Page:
Herrera’s career minor-league numbers have been quite impressive, with a line of .299/.362/.469 in over 2,000 plate appearances. Further, with above average strikeout and walk rates around 18 and eight percent, respectively, it seems like Herrera should be the type of player you could bet on (Because Vegas, again. Remember?). For some reason, the Mets just didn’t feel the same way. Rather than using him in an everyday role, they decided to piece together an infield of retreads and guys with, um, baggage. Despite the fact that he’s only 22 years old, for Herrera, a move to the Great American Ballpark could be a life-preserver for his career, provided that he receives more organizational support (which shouldn’t be hard).
Adalberto Mejia, LHP Minnesota Twins
Earlier this season, Mejia was seen as someone who could potentially work his way into the Giants’ rotation. It was always going to be a stretch with relics such as Peavy, Cain, Hudson, and Zito (fine, not the last two, but I got on a roll naming Giants’ old guy starters) ahead of him on the depth chart. A swap with the Twins for future World Series MVP Eduardo Nunez could clear the path for Mejia, as breaking into the Twins rotation doesn’t seem, um, quite as daunting.
The 23-year-old lefty has been solid, if unspectacular, for most of his minor-league career. In 539.2 innings, Mejia has posted a 3.27 ERA and 1.180 WHIP while averaging a little under eight strikeouts per nine innings. A somewhat unheralded prospect early in his career, he showed enough promise to warrant a spot on the Baseball Prospectus Top 100, slotting in at number 86 before the 2015 season. However the highs were accompanied by lows, as later in the offseason Mejia was suspended 50 games for violating the league’s substance abuse policy. Upon his return, Mejia dazzled in Double A Richmond, tossing 51.1 innings with a 2.45 ERA. Somewhat troubling though, he only struck out 38 batters in those innings.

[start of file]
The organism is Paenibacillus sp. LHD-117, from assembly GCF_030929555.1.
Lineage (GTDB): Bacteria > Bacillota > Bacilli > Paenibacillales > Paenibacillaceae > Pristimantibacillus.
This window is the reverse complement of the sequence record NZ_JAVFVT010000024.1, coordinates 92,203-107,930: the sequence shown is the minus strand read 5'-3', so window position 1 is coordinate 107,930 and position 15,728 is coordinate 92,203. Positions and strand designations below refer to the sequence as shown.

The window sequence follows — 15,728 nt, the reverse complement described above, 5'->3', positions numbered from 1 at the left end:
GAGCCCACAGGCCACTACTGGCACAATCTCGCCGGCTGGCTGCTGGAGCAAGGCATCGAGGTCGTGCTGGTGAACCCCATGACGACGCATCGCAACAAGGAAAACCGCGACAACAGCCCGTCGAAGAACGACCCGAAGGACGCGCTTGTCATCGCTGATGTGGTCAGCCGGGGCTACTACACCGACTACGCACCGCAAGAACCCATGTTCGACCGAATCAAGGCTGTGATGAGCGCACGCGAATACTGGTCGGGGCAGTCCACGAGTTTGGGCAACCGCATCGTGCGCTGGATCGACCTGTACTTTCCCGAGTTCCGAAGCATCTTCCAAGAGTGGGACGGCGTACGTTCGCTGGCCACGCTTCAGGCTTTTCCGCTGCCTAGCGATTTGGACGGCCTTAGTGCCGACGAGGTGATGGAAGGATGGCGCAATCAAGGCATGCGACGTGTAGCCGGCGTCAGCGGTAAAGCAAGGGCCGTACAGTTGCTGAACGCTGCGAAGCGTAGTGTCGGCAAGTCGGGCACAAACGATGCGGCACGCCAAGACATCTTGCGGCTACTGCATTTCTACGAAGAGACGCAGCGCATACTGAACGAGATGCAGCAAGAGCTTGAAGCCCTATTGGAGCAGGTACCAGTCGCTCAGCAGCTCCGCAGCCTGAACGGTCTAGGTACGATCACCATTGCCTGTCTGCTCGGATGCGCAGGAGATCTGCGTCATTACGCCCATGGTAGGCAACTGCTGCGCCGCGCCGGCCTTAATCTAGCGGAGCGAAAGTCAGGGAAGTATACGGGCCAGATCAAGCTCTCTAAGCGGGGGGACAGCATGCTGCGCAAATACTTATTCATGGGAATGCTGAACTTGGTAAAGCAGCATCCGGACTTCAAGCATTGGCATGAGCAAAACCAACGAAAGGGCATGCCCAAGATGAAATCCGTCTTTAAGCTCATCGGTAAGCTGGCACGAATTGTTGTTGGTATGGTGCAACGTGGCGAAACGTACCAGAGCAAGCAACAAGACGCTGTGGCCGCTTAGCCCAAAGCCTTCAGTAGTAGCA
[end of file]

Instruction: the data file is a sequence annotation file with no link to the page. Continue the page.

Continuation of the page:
He returned to Double A in 2016, and dominated. In 65 innings, Mejia produced a 1.94 ERA and 0.985 WHIP, while giving up only 16 free passes. More importantly, he increased his strikeout rate to eight per nine innings. On June 18, he got the call to Triple A Sacramento and continued his success. He kept the walk rate down (2.2 per nine innings) and increased the strikeout rate even more (9.5 per nine innings) in 40.2 innings of work. His ERA spiked to 4.20, but that could partially be a product of pitching in the PCL and giving up 1.1 homers per nine innings, when he had averaged merely 0.6 per nine innings in his career prior.
If Mejia’s strikeout improvement is real, he could be a very interesting prospect for the Twins moving forward. Even if he reverts to striking out less than a batter per inning, Mejia should find himself as a middle to back-end of the rotation starter in Minnesota, something he likely could not have done in San Francisco.
Follow Mark Barry on Twitter @hoodieandtie